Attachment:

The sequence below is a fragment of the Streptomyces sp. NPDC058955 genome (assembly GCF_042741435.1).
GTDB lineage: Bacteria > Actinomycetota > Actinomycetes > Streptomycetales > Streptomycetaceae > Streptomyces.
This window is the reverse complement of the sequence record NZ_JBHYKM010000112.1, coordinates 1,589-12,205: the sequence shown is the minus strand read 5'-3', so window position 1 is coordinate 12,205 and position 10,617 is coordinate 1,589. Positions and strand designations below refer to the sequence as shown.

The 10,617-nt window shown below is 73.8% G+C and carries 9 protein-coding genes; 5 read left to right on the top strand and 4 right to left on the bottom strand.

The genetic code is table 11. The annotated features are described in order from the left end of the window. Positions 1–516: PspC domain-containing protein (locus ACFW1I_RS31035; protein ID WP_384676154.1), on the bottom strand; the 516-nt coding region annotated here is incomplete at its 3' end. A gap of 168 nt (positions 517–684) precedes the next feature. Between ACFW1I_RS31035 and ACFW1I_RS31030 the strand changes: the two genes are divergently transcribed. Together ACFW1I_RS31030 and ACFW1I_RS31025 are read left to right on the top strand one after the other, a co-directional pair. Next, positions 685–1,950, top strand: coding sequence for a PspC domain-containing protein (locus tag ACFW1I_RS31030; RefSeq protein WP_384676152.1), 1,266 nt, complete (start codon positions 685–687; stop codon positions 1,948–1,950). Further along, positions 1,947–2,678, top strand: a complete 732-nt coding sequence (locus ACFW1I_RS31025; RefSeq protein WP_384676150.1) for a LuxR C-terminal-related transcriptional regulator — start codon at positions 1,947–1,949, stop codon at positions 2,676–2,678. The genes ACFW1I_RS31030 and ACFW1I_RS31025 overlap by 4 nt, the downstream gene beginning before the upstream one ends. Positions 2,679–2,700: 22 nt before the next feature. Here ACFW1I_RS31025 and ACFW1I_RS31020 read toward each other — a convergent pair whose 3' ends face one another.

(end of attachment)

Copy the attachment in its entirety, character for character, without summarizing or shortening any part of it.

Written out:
The sequence below is a fragment of the Streptomyces sp. NPDC058955 genome (assembly GCF_042741435.1).
GTDB lineage: Bacteria > Actinomycetota > Actinomycetes > Streptomycetales > Streptomycetaceae > Streptomyces.
This window is the reverse complement of the sequence record NZ_JBHYKM010000112.1, coordinates 1,589-12,205: the sequence shown is the minus strand read 5'-3', so window position 1 is coordinate 12,205 and position 10,617 is coordinate 1,589. Positions and strand designations below refer to the sequence as shown.

The 10,617-nt window shown below is 73.8% G+C and carries 9 protein-coding genes; 5 read left to right on the top strand and 4 right to left on the bottom strand.

The genetic code is table 11. The annotated features are described in order from the left end of the window. Positions 1–516: PspC domain-containing protein (locus ACFW1I_RS31035; protein ID WP_384676154.1), on the bottom strand; the 516-nt coding region annotated here is incomplete at its 3' end. A gap of 168 nt (positions 517–684) precedes the next feature. Between ACFW1I_RS31035 and ACFW1I_RS31030 the strand changes: the two genes are divergently transcribed. Together ACFW1I_RS31030 and ACFW1I_RS31025 are read left to right on the top strand one after the other, a co-directional pair. Next, positions 685–1,950, top strand: coding sequence for a PspC domain-containing protein (locus tag ACFW1I_RS31030; RefSeq protein WP_384676152.1), 1,266 nt, complete (start codon positions 685–687; stop codon positions 1,948–1,950). Further along, positions 1,947–2,678, top strand: a complete 732-nt coding sequence (locus ACFW1I_RS31025; RefSeq protein WP_384676150.1) for a LuxR C-terminal-related transcriptional regulator — start codon at positions 1,947–1,949, stop codon at positions 2,676–2,678. The genes ACFW1I_RS31030 and ACFW1I_RS31025 overlap by 4 nt, the downstream gene beginning before the upstream one ends. Positions 2,679–2,700: 22 nt before the next feature. Here ACFW1I_RS31025 and ACFW1I_RS31020 read toward each other — a convergent pair whose 3' ends face one another.